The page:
First responders across the nation are participating in a September 8 training exercise to hone their skills for responding to a radiation emergency.
National Urban Security Technology Laboratory (NUSTL)
Incident management software (IMS) consists of a suite of tools that collect and manage critical incident data in a collaborative environment to aid decision-making. IMS captures diverse, multilayered information to provide first responders and emergency managers with knowledge critical to managing no-notice incidents and planned events at any scale. Emergency management, fire service, law enforcement, emergency medical services, and other first response agencies use IMS for incident planning, multiagency coordination, resource allocation, and asset tracking.
S&T released a request for information on technology solutions that analyze crowds and their size.
Particulate respirators worn over the nose and mouth protect the wearer from inhaling hazardous particulate matter such as dusts and airborne biohazards. The level of protection depends upon filtration effectiveness and the tightness of the seal around the edges of the mask when it is worn. The National Institute for Occupational Safety and Health (NIOSH) tests and certifies particulate air purifying respirator products that exceed the minimum 95% level of filtration. Respirators required in the workplace are regulated by the Occupational Safety and Health Administration (OSHA).
First responders use body cameras to record interactions with other responders and the public while on duty. These cameras may be used by all responder disciplines to ensure transparency, deter aggressive behavior, preserve evidence, monitor personnel, document interactions, support the accuracy of written reports, provide a training tool, and aid in improving standard operating procedures.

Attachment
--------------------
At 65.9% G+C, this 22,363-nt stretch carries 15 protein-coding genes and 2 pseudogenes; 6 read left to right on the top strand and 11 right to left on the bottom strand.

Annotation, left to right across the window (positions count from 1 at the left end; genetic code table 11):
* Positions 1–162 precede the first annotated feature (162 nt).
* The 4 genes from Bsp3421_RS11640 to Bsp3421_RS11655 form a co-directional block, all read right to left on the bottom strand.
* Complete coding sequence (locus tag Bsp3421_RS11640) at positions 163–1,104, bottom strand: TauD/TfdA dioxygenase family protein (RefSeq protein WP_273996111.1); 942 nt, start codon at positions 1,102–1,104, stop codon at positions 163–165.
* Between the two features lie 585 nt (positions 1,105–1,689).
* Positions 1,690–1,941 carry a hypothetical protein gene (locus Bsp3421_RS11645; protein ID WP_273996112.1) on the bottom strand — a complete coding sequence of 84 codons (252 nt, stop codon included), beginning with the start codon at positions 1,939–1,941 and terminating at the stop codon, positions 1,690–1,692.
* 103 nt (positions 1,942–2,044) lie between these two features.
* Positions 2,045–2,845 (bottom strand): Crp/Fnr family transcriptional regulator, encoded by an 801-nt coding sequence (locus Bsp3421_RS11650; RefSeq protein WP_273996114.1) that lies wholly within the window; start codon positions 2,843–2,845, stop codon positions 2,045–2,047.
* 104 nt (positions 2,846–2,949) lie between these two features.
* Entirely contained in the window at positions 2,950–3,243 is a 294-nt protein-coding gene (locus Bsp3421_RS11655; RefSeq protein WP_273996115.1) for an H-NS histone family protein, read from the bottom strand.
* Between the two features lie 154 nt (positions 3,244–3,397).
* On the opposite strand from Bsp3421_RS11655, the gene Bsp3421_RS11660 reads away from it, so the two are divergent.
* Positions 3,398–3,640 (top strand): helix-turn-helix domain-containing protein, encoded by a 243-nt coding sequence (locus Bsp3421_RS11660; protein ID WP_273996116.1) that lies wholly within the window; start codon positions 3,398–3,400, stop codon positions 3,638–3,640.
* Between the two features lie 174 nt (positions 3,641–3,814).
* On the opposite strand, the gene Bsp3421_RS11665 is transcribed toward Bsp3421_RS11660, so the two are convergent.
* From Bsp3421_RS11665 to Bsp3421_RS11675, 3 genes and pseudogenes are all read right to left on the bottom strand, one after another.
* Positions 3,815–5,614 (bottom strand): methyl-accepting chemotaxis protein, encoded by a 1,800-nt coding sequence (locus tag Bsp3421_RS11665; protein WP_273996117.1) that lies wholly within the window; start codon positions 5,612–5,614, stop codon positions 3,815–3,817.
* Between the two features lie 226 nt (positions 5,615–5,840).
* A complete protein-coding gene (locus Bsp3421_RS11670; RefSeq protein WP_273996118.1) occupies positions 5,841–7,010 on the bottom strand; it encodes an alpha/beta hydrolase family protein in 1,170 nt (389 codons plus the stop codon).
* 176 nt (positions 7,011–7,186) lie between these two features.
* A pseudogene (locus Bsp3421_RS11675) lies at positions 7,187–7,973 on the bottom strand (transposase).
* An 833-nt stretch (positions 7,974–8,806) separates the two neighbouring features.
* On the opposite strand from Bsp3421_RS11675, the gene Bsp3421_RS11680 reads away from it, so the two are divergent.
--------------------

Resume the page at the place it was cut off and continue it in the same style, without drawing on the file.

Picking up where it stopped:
DHS S&T released a request for information on multi-spectrum laser protective eyewear that meets the needs of law enforcement and emergency response agencies.
Medical masks and barrier face coverings are worn over the nose and mouth to reduce the transmission of biohazards.
This strategic plan outlines the high-level goals and strategies that the National Urban Security Technology Laboratory (NUSTL) will pursue to keep pace with evolving first responder needs as it works to address emerging threats across the nation.
First responder vehicles are frequently involved in motor vehicle collisions, and these collisions are increasing at an alarming rate. To address this issue, DHS S&T created a program to develop an Emergency Vehicle Warning System that could be used in car systems or phone applications to notify civilian drivers as they approach both en-route and on-scene emergency vehicles.
DHS S&T issued a RFI on commercially available Blast Resistant Trash Receptacles (BRTRs) to be included in a market survey conducted by S&T’s NUSTL in New York.